Tuesday, July 05, 2016

WGA Wages

From Deadline:

Earnings by members of the WGA West topped $1 billion last year for a fifth year in a row, although total employment was down 1.6% from the previous year, according to the guild’s latest earnings report.

Film writers, who have seen a steady erosion of income over the last 20 years, saw a 1.9% increase in earnings last year and employment was up 3.6% to 1,799 jobs. Even so, except for 2013 and 2014, last year’s $362.1 million in film earnings was lower than every year since 1997.

Television continues to be the booming marketplace for writers, who earned more than twice as much last year as film writers. And although TV writers saw a 2% decline in earnings from record levels in 2014, they topped $800 million for a second year in a row – double their earnings in 2000. ...

The guild’s foreign levies program distributed another $12.4 million to writers and heirs during the last fiscal year. To date, the program has collected more than $218 million on behalf of guild members and their heirs.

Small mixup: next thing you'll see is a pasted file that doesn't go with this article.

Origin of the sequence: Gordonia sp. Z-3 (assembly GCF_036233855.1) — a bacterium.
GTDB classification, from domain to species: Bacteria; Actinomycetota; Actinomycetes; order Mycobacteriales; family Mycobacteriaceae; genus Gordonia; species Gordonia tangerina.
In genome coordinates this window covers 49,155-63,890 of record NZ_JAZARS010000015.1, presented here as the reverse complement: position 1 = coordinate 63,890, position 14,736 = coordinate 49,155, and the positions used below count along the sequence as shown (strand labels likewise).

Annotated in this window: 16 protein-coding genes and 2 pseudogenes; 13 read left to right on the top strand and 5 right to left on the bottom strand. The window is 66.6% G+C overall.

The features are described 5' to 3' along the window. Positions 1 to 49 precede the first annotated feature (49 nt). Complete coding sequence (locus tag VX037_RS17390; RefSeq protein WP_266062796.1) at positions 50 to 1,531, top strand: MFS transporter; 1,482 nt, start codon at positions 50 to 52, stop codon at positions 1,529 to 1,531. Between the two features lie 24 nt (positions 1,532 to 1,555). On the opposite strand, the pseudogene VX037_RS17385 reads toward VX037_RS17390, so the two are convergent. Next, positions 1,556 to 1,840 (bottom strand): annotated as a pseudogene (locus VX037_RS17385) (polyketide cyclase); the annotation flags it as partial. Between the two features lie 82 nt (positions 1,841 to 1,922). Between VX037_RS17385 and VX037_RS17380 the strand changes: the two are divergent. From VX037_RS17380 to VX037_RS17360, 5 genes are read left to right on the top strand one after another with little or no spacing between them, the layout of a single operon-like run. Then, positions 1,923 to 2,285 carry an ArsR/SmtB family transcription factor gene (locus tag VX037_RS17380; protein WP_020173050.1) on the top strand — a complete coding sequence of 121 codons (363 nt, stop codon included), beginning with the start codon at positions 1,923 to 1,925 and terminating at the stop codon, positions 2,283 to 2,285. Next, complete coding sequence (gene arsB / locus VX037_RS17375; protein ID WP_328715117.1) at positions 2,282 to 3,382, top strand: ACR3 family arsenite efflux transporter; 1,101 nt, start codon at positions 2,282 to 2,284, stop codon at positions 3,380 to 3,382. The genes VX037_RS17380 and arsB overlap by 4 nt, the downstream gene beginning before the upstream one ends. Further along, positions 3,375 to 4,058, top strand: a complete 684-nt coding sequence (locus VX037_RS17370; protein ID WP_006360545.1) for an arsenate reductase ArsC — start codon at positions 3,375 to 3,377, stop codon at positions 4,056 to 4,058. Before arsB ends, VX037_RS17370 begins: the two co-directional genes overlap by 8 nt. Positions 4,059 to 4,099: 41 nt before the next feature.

The Writers Guild collects foreign levies on behalf of animation writers. Several years ago, the Animation Guild joined a lawsuit initiated by foreign and American writers over the way the WGAw has administered foreign levy money. That case was ultimately settled.

Our fine entertainment conglomerates receive a chunk of the foreign levy cash paid out to creators in the United States, but not in most foreign countries. Many nations overseas have "moral rights" for writers and directors embedded in law, so many individual creators get 100% of the levy money. Thanks to congressional action in 1912, that doesn't happen in the U.S. of A.

The Animation Guild has been jousting with the WGAw over foreign levies for two decades. Nevertheless, we're pleased to see that television writers are making more money, even if movie scribes are not.


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